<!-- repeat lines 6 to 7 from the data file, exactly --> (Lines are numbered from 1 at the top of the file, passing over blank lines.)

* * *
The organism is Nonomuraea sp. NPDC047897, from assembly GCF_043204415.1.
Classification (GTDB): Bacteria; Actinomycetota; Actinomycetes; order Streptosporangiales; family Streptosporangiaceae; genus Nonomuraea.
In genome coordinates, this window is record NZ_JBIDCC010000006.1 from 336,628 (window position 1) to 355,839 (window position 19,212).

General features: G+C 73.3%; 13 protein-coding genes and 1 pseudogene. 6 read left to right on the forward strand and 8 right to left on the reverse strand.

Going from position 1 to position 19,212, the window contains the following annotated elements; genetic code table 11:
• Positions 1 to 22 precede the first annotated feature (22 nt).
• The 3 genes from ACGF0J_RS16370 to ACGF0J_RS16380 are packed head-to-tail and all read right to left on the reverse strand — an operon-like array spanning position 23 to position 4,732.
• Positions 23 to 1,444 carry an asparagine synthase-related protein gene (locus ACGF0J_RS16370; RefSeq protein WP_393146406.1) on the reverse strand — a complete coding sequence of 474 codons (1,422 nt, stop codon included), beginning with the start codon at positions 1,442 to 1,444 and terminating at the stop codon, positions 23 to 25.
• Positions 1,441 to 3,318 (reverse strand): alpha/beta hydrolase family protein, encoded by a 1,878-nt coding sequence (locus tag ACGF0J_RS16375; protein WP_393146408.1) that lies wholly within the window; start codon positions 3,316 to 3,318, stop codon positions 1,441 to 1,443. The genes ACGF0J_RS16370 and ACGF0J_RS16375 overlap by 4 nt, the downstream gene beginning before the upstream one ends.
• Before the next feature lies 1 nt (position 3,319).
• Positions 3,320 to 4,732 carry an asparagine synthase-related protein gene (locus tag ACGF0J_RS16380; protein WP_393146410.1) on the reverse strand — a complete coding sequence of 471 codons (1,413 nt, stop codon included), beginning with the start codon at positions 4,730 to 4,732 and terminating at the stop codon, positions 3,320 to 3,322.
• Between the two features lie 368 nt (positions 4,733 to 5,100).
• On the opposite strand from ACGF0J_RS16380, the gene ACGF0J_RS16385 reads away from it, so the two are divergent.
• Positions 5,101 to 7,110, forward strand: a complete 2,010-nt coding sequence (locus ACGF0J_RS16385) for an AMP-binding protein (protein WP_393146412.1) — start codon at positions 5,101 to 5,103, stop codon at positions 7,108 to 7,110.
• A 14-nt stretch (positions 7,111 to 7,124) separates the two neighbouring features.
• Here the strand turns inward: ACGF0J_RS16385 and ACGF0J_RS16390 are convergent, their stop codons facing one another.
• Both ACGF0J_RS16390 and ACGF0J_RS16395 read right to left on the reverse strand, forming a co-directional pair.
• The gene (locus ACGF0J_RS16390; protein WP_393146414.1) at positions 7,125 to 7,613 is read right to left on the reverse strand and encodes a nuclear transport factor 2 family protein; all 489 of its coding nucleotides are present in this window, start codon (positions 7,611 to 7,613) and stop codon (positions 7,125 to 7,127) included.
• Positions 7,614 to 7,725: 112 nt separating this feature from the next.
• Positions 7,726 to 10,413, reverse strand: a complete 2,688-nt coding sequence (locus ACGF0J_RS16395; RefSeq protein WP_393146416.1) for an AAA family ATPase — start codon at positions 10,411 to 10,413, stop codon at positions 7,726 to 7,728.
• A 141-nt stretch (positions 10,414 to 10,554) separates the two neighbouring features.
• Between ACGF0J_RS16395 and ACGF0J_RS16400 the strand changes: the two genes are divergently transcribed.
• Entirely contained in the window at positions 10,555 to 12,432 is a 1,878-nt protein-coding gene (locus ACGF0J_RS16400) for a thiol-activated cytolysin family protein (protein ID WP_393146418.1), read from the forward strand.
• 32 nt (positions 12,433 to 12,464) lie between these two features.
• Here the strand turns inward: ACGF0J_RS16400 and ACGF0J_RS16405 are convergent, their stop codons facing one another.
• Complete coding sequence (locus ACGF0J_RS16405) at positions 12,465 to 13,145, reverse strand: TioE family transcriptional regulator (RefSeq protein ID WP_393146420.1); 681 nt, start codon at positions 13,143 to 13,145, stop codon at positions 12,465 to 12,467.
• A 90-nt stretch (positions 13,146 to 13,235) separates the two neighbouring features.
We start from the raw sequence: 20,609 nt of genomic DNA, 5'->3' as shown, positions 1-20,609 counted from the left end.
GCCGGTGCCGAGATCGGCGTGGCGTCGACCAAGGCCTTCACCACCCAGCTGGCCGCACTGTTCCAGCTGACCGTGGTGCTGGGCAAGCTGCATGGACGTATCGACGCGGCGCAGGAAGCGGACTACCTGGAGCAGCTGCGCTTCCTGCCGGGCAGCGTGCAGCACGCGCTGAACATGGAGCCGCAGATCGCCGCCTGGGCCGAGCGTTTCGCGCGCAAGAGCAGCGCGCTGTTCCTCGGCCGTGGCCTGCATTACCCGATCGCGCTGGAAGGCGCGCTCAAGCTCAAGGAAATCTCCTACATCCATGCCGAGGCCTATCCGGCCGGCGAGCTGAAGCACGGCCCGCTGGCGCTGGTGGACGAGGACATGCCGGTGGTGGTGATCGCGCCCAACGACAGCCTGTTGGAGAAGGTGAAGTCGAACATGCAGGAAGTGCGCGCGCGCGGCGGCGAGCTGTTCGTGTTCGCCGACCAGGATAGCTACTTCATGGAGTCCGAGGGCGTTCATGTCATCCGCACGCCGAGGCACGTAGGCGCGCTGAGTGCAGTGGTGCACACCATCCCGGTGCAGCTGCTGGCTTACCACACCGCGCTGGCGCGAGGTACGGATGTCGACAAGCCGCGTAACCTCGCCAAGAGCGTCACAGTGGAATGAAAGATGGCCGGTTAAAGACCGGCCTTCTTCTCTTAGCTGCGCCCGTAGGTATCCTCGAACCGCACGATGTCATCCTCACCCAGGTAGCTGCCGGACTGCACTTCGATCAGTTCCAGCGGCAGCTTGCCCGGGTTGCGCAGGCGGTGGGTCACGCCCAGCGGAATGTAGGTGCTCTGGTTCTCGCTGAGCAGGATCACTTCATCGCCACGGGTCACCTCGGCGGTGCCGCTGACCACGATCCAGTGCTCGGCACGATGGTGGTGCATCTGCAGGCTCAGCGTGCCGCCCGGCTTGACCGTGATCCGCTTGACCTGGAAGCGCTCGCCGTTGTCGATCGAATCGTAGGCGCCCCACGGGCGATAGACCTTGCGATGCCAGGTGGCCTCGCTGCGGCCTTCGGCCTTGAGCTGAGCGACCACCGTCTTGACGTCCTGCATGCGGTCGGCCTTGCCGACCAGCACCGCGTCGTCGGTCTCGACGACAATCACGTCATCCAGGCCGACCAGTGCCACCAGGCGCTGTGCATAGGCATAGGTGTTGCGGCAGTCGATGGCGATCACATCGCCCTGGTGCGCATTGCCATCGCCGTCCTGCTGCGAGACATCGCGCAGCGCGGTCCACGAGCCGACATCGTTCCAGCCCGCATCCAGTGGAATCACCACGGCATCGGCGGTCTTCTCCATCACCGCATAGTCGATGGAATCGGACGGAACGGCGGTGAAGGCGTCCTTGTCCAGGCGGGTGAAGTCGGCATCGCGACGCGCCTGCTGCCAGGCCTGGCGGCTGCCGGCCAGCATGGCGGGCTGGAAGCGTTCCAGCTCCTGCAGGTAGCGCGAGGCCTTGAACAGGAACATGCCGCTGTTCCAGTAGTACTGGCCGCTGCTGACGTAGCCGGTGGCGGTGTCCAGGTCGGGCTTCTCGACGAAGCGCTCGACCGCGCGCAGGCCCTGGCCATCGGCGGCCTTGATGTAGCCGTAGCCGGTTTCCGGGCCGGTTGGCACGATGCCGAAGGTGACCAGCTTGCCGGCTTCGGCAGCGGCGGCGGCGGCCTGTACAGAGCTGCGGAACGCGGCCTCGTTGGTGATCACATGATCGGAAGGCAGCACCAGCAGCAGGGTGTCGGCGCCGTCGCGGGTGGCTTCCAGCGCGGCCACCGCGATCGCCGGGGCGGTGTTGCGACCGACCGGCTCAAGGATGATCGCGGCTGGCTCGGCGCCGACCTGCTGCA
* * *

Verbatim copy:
• Positions 1 to 22 precede the first annotated feature (22 nt).
• The 3 genes from ACGF0J_RS16370 to ACGF0J_RS16380 are packed head-to-tail and all read right to left on the reverse strand — an operon-like array spanning position 23 to position 4,732.